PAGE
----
In case you’d like to try the workshop with your kids, I’ve indicated a few tips to get started:

  1. Start with tracing paper and calligraphy markers (found at craft and art stores). If you’d rather not invest in the markers, try using a ballpoint pen.
  2. Gather calligraphy letters to trace. Copy letters from your calligraphy book or print letter examples from (found in “art studio” section under “art lessons”). You’ll find lettering techniques for the kids to trace.
  3. Practice tracing with pencil. Once the child feels more comfortable with the pencil, he should feel more confident writing or tracing with the calligraphy marker.
  4. Try an easy project with cardstock. Have the child write his name in calligraphy on plain, colorful cardstock. Then, offer embellishments, like stamps, stickers, and glitter to decorate the paper. Add the finished piece to a scrapbook or hang it in the child’s bedroom.

I’d suggest doing this project about once a day for a half hour to an hour or break it down to once a week and place any unfinished work to the side for your next session. Finishing a project will encourage your child’s inner artist and teach them a new skill for the summer.

What new projects have you lined up for your child’s summer?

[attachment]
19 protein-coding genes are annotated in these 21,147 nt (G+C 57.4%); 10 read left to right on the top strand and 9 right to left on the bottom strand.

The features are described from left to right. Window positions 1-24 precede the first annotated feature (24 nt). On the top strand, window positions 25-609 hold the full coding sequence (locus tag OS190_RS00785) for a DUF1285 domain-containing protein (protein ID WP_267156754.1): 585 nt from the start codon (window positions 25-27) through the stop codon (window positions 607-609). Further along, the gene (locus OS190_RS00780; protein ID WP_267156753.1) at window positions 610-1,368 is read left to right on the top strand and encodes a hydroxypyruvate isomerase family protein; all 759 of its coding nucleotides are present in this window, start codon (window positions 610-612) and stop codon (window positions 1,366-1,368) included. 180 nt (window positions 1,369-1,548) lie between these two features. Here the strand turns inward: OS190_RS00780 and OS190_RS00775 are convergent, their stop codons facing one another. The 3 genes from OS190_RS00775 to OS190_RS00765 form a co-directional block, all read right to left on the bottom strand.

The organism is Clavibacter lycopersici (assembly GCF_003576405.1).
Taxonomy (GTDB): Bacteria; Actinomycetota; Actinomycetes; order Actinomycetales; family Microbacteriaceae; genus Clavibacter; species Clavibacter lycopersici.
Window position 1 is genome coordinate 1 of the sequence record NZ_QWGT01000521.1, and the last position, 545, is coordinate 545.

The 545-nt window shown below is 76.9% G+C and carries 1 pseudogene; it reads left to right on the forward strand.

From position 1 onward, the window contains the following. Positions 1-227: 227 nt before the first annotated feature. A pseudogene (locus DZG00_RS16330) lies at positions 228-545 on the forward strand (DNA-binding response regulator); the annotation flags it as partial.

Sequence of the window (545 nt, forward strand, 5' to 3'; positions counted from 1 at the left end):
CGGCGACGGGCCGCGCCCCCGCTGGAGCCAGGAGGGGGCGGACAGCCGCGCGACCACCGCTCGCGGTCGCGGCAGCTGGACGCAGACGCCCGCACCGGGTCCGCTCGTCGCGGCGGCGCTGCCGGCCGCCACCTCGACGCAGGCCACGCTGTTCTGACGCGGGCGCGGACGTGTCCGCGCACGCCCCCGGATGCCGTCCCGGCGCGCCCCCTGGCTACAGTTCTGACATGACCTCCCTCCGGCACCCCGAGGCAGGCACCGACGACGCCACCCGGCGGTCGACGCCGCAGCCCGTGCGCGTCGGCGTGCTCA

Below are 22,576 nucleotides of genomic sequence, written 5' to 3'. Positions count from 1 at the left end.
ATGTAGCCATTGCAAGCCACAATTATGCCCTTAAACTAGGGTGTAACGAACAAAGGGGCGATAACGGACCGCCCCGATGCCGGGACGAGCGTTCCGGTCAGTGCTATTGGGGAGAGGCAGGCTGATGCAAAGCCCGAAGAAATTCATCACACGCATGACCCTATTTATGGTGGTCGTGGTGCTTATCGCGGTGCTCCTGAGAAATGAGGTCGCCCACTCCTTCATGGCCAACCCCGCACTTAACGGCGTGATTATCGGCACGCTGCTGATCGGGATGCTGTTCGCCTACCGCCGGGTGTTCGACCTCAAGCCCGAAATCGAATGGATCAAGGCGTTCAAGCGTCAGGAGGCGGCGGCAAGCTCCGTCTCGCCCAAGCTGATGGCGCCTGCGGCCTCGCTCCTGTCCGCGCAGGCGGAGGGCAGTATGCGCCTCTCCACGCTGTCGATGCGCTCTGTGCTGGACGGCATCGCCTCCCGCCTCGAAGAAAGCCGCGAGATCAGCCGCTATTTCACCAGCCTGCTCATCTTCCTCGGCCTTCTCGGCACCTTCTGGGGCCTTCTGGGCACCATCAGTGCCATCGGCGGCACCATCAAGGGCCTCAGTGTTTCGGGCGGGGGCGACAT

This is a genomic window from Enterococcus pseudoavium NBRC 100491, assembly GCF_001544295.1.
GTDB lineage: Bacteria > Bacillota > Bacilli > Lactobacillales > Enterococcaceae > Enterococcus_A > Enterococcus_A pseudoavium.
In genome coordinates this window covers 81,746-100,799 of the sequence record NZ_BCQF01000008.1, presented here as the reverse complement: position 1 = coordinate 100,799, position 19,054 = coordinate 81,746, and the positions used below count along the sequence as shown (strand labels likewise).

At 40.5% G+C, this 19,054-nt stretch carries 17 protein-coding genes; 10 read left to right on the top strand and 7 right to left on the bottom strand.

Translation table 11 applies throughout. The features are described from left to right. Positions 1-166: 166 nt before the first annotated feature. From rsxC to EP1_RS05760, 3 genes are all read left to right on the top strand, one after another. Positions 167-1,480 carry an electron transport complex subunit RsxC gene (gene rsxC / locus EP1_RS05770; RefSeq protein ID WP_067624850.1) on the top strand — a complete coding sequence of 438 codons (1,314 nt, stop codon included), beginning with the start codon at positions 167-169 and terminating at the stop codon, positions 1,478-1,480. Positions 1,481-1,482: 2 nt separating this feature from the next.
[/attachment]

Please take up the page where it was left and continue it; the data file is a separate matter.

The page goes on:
10 Dos and Dont’s for the Novice Calligrapher

You could read several books about calligraphy and never learn all the best and worst practices to follow. When it comes to lettering, it’s all about the experience. As we calligraphers prepare to work on a project, we don’t expect to make errors, but we’re only human.

Throughout our experience with lettering, mistakes come with the territory. We learn as we go along or we bend the ear of a colleague from time to time who might have struggled with a similar issue in the past.

While we address an envelope with pen and ink, it’s not uncommon to suddenly realize the ink type will cause problems and blur the work.  Or, we quickly begin a project without warming up first and discover our Copperplate “g” resembles the letter “j”.

As a novice, I’ve struggled with mistakes and nearly allowed the frustration to deter me from practicing calligraphy. With time, I grew to understand that both novices and veterans alike endure their fair share of countless errors during practice; it only makes us better calligraphers.

Although I’ve read a few books and gathered some important advice, nothing beats learning your mistakes from firsthand experience. So, I’ve compiled the following list based on my trial and error. Hopefully, it helps you limit mistakes and encourages better calligraphy practice.

Calligraphy Dos

  1. Sit properly in an ergonomic chair. – You’ll enjoy the experience much better if you’re able to practice without a sore back and neck. I highly recommend using a chair adjusted in height for maximum comfort.
  2. Use a slanted desk or table easel. – Sometimes it feels easier to write on a flat table surface, but in the long run, you’ll notice an unwanted discomfort from this position. If you plan to write less than ten minutes, it should be okay.
  3. Group similar supplies in an art box. – After lettering for a while, you’ll recognize the supplies you use more often. Add them in a container with individual dividers and close by for easy access.
  4. Take a small supply bag for extra practice. – Fill the bag with paper or a journal and one or two calligraphy markers or refillable ink pens to practice while waiting at the doctor office or auto service.